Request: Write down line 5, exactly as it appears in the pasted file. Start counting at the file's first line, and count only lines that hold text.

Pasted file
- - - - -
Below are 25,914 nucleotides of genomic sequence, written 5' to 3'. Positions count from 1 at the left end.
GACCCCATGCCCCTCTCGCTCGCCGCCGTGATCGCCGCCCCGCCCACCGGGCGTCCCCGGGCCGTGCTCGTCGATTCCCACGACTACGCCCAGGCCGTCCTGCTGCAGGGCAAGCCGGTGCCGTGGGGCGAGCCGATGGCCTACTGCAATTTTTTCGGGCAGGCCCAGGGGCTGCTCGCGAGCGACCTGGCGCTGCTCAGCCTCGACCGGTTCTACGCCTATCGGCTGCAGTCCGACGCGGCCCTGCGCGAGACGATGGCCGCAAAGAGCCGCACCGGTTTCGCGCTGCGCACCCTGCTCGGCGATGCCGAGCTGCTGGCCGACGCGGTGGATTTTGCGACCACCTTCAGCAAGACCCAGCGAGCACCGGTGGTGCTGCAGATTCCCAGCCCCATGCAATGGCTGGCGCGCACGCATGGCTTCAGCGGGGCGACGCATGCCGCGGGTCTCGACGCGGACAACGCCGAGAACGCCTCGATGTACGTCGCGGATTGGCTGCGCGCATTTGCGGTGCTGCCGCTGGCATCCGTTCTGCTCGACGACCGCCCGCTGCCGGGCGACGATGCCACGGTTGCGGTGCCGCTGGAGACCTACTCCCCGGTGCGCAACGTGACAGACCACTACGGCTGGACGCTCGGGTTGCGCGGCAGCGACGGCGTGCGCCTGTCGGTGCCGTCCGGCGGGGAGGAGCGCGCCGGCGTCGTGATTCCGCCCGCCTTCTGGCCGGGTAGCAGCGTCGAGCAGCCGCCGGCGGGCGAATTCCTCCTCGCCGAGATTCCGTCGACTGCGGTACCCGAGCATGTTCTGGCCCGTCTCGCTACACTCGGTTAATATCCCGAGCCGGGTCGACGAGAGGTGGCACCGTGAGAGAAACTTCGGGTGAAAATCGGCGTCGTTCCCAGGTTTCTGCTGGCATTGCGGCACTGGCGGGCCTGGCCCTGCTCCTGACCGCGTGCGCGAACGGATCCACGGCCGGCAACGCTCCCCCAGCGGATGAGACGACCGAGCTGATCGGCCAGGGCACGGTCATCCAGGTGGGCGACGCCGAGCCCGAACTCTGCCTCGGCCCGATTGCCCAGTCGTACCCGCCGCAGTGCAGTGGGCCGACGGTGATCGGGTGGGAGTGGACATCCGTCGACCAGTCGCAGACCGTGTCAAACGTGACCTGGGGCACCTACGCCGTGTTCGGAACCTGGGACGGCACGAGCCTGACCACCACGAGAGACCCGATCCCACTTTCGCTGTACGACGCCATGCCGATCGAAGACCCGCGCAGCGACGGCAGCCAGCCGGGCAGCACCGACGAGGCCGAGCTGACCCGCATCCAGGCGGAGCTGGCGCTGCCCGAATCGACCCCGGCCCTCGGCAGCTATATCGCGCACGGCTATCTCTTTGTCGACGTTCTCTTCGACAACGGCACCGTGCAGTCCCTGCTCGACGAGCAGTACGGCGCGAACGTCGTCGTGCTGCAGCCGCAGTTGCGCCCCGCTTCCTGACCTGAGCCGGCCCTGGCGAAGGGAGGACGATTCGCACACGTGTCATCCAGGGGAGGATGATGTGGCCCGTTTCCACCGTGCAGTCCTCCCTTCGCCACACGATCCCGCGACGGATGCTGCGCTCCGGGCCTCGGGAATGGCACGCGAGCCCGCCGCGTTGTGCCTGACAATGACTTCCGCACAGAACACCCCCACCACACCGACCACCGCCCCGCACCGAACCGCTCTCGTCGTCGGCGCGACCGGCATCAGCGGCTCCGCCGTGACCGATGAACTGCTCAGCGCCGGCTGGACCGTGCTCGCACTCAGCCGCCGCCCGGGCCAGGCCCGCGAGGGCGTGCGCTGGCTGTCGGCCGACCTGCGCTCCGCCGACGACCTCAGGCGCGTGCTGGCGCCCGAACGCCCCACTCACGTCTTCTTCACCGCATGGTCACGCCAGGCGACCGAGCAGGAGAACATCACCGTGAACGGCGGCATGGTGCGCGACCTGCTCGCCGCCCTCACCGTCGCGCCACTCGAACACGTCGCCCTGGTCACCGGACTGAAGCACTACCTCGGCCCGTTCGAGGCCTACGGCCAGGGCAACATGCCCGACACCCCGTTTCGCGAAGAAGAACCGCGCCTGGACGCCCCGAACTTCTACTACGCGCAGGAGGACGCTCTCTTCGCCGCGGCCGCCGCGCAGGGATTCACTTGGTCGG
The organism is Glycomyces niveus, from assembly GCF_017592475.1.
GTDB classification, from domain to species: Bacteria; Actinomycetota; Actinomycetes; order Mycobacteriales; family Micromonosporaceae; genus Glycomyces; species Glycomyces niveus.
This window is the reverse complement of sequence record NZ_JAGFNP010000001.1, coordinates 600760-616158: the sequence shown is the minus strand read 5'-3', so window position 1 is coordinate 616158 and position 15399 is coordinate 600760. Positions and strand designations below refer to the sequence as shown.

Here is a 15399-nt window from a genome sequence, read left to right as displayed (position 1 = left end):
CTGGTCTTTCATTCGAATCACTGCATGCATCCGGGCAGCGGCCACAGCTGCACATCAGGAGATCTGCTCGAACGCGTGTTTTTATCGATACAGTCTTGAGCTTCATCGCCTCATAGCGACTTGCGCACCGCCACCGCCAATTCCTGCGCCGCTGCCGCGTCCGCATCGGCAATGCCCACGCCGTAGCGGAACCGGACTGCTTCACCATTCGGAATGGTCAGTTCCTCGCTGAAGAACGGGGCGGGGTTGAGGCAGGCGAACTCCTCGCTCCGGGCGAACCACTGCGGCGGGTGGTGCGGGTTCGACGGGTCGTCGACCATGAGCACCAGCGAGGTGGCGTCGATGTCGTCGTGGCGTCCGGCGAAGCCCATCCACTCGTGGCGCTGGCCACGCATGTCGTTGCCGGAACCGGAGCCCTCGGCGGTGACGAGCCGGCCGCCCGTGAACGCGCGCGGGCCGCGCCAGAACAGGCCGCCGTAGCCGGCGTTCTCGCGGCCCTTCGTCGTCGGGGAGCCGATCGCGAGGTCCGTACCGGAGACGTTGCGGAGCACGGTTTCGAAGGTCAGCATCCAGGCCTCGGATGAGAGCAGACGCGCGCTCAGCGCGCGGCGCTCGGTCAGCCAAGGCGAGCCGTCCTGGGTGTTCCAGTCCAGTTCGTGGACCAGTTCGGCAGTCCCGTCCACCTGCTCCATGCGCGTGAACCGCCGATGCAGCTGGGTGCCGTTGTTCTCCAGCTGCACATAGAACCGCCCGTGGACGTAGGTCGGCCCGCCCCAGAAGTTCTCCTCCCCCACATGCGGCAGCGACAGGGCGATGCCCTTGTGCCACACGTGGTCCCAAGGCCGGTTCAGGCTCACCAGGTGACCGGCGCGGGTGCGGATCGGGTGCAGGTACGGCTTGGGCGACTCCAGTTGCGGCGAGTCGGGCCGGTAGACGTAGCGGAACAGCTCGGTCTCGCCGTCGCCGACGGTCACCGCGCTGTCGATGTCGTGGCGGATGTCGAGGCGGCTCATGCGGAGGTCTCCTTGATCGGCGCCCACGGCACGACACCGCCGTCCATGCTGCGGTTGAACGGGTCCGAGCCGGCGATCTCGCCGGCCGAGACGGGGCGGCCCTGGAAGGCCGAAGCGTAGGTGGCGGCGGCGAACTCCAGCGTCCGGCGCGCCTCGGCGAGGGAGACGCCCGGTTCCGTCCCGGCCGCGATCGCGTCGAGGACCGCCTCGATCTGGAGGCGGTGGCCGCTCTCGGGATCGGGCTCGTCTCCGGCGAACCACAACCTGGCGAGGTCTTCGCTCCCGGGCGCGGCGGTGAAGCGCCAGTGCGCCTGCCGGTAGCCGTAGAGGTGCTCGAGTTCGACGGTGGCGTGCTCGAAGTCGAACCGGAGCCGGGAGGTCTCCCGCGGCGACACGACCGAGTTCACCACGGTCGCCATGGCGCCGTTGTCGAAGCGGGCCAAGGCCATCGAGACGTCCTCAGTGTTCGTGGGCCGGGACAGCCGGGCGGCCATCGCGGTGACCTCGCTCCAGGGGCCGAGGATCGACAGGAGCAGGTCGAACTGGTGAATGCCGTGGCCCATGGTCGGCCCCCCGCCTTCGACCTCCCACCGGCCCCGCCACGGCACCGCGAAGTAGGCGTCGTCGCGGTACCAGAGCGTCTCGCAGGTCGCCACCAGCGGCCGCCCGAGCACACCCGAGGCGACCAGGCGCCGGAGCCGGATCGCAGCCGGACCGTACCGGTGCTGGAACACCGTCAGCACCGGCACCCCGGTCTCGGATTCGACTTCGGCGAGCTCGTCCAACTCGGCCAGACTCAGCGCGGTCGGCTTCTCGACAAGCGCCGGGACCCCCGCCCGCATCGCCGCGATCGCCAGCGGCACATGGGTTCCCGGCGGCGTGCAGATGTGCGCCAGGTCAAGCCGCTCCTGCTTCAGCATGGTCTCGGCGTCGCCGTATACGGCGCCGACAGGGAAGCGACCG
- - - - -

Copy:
This window is the reverse complement of sequence record NZ_JAGFNP010000001.1, coordinates 600760-616158: the sequence shown is the minus strand read 5'-3', so window position 1 is coordinate 616158 and position 15399 is coordinate 600760. Positions and strand designations below refer to the sequence as shown.